FAT Studio

Back when we worked together as FAT, we always believed that architecture was much more than building. Even that architecture was much more than architecture. Music, books, films and TV were as much part of our own canon as Bernini and Le Corbusier. This seminar series, taught together but apart, was a kind of primer in this way of thinking. Vaguely centered around the idea of architecture and representation, we made drawings about drawings, watched movies with models, drew lines, made music and wrote novels. Might thinking about architecture through these different forms of media and alternative kinds of representation be a way of generating new understandings of how or where architecture is created? Deliberately experimental and open ended, the seminar resurrected two of the core beliefs we always had at FAT: That architecture might not revolve around making buildings or that when you are making buildings the content of the architecture might be something other than architecture.



For a limited season only, FAT was back. Its three protagonists, older if not necessarily wiser, reunited to teach a studio at ABK Stuttgart.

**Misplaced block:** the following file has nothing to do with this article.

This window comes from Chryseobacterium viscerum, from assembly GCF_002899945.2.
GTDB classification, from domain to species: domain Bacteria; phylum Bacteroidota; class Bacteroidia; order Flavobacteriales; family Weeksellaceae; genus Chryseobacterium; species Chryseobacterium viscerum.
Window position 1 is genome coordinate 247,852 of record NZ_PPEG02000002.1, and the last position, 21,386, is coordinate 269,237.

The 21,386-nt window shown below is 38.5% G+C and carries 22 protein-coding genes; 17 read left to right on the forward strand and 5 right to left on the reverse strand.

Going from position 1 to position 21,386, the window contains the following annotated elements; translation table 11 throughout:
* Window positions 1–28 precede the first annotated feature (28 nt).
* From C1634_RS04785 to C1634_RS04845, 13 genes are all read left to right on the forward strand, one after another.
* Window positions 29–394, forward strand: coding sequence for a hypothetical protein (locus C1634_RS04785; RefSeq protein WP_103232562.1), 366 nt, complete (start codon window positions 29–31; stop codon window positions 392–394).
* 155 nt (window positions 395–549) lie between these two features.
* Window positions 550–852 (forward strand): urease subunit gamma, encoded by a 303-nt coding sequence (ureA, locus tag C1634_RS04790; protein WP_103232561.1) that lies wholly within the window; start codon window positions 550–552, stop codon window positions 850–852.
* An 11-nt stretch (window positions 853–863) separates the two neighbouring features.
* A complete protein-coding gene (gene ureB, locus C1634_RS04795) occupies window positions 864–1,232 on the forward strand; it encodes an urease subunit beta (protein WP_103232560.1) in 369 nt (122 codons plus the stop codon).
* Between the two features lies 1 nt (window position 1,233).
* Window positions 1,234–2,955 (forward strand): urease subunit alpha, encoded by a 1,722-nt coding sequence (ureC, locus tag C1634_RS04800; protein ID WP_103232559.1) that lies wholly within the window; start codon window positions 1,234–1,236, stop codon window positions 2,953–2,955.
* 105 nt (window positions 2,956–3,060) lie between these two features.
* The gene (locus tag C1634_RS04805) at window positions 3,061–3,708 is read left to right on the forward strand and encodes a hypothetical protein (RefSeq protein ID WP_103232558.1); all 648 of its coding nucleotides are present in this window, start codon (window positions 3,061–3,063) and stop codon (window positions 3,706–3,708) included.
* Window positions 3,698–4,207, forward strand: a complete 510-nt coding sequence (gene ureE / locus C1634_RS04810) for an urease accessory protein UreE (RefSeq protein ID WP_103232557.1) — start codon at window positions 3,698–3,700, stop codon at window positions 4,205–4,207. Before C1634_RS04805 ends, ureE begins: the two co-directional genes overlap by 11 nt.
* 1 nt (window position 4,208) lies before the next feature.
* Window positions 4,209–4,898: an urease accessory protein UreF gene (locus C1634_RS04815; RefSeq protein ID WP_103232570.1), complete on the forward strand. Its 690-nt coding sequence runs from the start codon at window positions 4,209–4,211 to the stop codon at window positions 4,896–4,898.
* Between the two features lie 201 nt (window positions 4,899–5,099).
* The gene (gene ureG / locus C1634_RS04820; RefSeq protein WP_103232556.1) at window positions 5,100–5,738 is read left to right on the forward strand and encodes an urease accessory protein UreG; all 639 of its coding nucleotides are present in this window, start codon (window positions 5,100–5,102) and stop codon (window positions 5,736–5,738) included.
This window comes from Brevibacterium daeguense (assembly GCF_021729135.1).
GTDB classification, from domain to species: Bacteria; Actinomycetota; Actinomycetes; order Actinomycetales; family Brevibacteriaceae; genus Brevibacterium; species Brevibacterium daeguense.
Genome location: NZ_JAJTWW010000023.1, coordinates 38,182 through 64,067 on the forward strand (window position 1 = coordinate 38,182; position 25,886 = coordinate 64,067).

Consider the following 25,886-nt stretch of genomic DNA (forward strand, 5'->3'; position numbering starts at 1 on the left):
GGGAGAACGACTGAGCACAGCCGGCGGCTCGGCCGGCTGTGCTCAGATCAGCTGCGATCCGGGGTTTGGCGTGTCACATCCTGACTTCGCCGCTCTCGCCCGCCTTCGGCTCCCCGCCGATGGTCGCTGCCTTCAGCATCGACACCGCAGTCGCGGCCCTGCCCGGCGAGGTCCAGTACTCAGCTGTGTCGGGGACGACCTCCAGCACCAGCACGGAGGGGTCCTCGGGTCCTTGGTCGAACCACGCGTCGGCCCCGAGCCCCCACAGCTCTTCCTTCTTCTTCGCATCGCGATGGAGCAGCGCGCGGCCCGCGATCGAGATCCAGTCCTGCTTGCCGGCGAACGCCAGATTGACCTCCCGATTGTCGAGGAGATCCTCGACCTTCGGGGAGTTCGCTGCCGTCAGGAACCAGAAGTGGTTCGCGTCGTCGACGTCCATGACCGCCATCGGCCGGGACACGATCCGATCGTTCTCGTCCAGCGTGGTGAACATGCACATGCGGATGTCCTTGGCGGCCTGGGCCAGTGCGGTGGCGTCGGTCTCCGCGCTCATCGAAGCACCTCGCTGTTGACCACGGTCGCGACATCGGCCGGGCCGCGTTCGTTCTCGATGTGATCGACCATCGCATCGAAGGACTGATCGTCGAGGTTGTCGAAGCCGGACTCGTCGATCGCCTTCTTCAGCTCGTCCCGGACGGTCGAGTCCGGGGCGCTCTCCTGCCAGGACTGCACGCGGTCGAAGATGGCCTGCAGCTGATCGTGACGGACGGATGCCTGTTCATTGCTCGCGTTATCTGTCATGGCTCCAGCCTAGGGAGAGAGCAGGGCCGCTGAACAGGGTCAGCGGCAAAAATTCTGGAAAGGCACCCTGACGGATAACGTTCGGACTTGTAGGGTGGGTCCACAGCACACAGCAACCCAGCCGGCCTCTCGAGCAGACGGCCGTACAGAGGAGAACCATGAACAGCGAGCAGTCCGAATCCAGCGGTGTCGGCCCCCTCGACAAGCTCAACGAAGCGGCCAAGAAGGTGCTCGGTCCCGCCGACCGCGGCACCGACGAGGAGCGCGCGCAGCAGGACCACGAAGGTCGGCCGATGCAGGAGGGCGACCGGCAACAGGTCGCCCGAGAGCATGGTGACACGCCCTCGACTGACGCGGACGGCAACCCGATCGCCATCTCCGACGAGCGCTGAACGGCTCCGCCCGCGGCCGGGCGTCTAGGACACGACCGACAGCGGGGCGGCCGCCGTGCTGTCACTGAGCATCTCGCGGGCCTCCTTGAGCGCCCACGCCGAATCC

Some of the old hits were there, numbers like: ‘What is the relationship between architecture and representation”; “What is the boundary between architectural representation and the real?”; “When does a drawing or an object become architectural?”. The studio featured 3 kick off exercises, each led by a different FAT faction on boundaries, drawings and plans respectively. These led to a main project: To take on an earlier English postmodernist in Stuttgart. With a brief to extend James Stirling’s Staatsgalerie, students projects reappraised and reconfigured big Jim’s gallery with added mundane programmes housed in variously aggressive, irreverent, sympathetic or surreal new forms. The aim of the studio was aligned with the ancient FAT project of reinvigorating the possibilities of postmodern architecture, extending its reach and range with a treasure trove of stolen architectural languages, alternative tactics and multiple sensibilities.

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